What You Really Need to Charge to Make a Living as a Wedding Planner
Many of us start our wedding planning business without much previous business experience. Most of us have been employees and did not have to think about what the business made in gross income and what the business expenses were. We also didn’t have to think much about taxes since they came right out of our paycheck.
Before we get into the example numbers, let’s define a few key financial terms:
Gross income is the total amount of money that your planning business earns during the year. If your clients pay you a total of $40,000 during the year, that is your gross income.
Net income includes only the profit your business earns after you subtract business expenses and other allowable deductions from your gross income. Take the $40,000 of gross income example then deduct the business expenses such as marketing, education, website fees, business registration costs, mileage, and staff. The amount left after those deductions is your net income.
Determining what to charge to make a living in wedding planning
Sara is a wedding planner and owns Lovely Events. This is an overview of the process to determine what Sara’s actual take-home pay will be for a given year.
Sara offers customized packages for her wedding planning services at these average price points:
Sara has mainly booked Wedding Day Management services (often called day-of or month-of coordination) over the past two years but plans to focus on marketing her partial and full-service planning so she can reach her financial goals. She does not have income from any other services or products related to her wedding planning business.
This year, Sara has provided Wedding Day Management service for 16 weddings at an average cost of $1,500 each.
At this price point, her gross income this year will be $24,000 (16 weddings x $1,500 each).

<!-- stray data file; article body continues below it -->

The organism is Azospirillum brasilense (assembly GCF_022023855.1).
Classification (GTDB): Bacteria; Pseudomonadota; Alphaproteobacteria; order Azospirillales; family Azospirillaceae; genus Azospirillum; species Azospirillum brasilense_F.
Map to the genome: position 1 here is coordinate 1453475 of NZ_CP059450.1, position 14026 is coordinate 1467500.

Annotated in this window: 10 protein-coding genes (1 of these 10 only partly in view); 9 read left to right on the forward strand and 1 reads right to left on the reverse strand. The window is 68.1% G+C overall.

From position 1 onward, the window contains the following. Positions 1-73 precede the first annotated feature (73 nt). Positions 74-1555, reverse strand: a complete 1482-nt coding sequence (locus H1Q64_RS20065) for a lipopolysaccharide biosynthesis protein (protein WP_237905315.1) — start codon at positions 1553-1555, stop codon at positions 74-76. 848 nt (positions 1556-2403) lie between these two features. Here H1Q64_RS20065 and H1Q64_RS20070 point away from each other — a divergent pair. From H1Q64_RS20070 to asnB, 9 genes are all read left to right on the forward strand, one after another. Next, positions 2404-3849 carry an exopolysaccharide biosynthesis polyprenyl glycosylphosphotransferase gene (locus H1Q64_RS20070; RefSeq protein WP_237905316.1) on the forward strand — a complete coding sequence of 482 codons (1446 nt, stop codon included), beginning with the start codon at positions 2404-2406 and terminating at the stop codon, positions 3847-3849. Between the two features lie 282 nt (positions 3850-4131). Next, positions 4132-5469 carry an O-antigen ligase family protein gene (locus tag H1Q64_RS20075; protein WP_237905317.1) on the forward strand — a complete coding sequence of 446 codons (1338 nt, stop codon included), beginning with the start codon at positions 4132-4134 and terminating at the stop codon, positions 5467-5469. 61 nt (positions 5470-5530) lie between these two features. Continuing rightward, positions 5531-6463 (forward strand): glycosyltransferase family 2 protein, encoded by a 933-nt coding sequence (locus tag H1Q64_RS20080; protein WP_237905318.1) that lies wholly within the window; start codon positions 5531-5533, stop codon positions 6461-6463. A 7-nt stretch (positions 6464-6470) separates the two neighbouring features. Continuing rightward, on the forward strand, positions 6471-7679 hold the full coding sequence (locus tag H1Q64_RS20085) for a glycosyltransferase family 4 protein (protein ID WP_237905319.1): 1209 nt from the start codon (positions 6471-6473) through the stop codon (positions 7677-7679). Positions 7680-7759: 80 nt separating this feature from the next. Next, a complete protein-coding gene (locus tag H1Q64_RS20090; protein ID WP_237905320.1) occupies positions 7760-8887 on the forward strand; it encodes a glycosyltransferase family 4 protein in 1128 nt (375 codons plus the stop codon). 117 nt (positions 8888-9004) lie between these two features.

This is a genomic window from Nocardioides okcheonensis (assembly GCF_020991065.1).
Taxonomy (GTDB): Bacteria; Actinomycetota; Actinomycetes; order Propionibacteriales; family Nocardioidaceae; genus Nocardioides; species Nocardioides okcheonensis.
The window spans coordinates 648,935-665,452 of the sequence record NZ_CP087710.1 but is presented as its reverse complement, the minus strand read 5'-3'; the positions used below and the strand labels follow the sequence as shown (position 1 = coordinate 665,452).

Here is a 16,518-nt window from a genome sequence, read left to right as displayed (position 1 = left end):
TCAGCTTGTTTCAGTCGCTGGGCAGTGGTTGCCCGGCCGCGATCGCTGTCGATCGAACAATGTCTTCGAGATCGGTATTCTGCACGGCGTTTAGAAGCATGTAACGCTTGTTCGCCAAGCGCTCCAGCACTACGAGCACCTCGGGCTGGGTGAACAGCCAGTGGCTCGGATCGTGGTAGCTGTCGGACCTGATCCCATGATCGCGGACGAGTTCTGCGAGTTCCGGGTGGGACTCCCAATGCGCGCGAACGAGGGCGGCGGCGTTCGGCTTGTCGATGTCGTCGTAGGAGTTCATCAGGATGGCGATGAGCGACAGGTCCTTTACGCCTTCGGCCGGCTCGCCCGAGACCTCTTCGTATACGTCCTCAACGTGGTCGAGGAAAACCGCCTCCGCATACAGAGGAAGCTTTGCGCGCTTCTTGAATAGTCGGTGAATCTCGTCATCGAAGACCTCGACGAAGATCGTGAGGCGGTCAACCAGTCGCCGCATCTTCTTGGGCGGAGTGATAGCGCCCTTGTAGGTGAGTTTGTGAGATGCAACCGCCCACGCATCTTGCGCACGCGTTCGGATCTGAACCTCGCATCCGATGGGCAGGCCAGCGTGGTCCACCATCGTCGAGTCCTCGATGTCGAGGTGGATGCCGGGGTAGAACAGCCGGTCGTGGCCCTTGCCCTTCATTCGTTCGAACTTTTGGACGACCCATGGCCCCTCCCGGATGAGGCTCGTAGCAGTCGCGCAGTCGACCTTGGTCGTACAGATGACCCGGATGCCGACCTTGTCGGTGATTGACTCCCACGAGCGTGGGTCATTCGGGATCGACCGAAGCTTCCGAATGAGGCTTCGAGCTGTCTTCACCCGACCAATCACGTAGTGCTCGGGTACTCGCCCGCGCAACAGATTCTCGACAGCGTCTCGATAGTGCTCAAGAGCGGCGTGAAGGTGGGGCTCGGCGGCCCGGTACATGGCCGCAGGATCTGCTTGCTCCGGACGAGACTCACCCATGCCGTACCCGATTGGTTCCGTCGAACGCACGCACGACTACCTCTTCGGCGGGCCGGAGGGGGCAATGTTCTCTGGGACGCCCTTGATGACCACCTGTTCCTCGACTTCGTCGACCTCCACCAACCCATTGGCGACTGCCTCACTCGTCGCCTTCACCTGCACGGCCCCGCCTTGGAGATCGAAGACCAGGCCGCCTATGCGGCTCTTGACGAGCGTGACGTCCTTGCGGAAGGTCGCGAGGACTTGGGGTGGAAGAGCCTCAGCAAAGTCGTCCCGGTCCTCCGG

Deducting Business Expenses to Reach Net Income
Sara’s business expenses average $500 per month which includes paying an assistant for each wedding, advertising, private coaching, attending networking events, website expenses, and other miscellaneous business expenses. Her total yearly expenses are $6,000 ($500 x 12 months).
If we take Sara’s gross income of $24,000 and subtract her expenses of $6,000, her net income will be $18,000.
Actual Take Home Pay
We have Sara’s net income at $18,000. This is BEFORE taxes.
Depending on Sara’s tax bracket and the way her business is legally structured, her actual take-home income this year will likely be in the $12,000 – $16,000 range after taxes.
Let’s assume that she will clear $15,000 for herself this year after taxes, which equals $1,250 per month.
To give Sara a goal for how many events she will need to book to achieve her goal of $50,000 in gross income, here is a breakdown of the details at her current pricing:
6 Wedding Day Management Clients at $1,500 each
4 Partial Planning Services Clients at $3,000 each
6 Full Planning Services Clients at $5,000 each
=$51,000 in gross income based on booking 16 weddings at these prices
These are estimates so that Sara can plan accordingly with her marketing and financial strategy. She also has to look at what expenses will increase to generate more bookings and income. For example, she might work with a wedding planner business coach to refine her marketing strategy, determine how to best invest her marketing dollars, and how to structure and sell higher level planning services.
As you can see, it takes in-depth calculations and strategic planning to reach your income goals and make a living as a wedding and event planner.
Do you want to create a strategic plan that enables you to reach your income goals as a wedding planner?
Would you like to download ready-to-use planning package templates and pricing worksheets to use when determining what to charge?
Pricing With Confidence: Secrets to Profitable Pricing & Services for Professional Wedding Planners is a comprehensive guide with templates and worksheets that give you the tools and information needed to confidently offer profitable and sustainable wedding planning packages and pricing.
This guide is ideal for both new and experienced wedding planners who want to understand pricing methods and techniques along with what gross revenue is needed to make the level of income desired.
This guidebook is also perfect for wedding planners who want to save time by having ready-to-use templates for planning packages, examples of website wording, and a professional spreadsheet to rely on for calculating prices for weddings and events.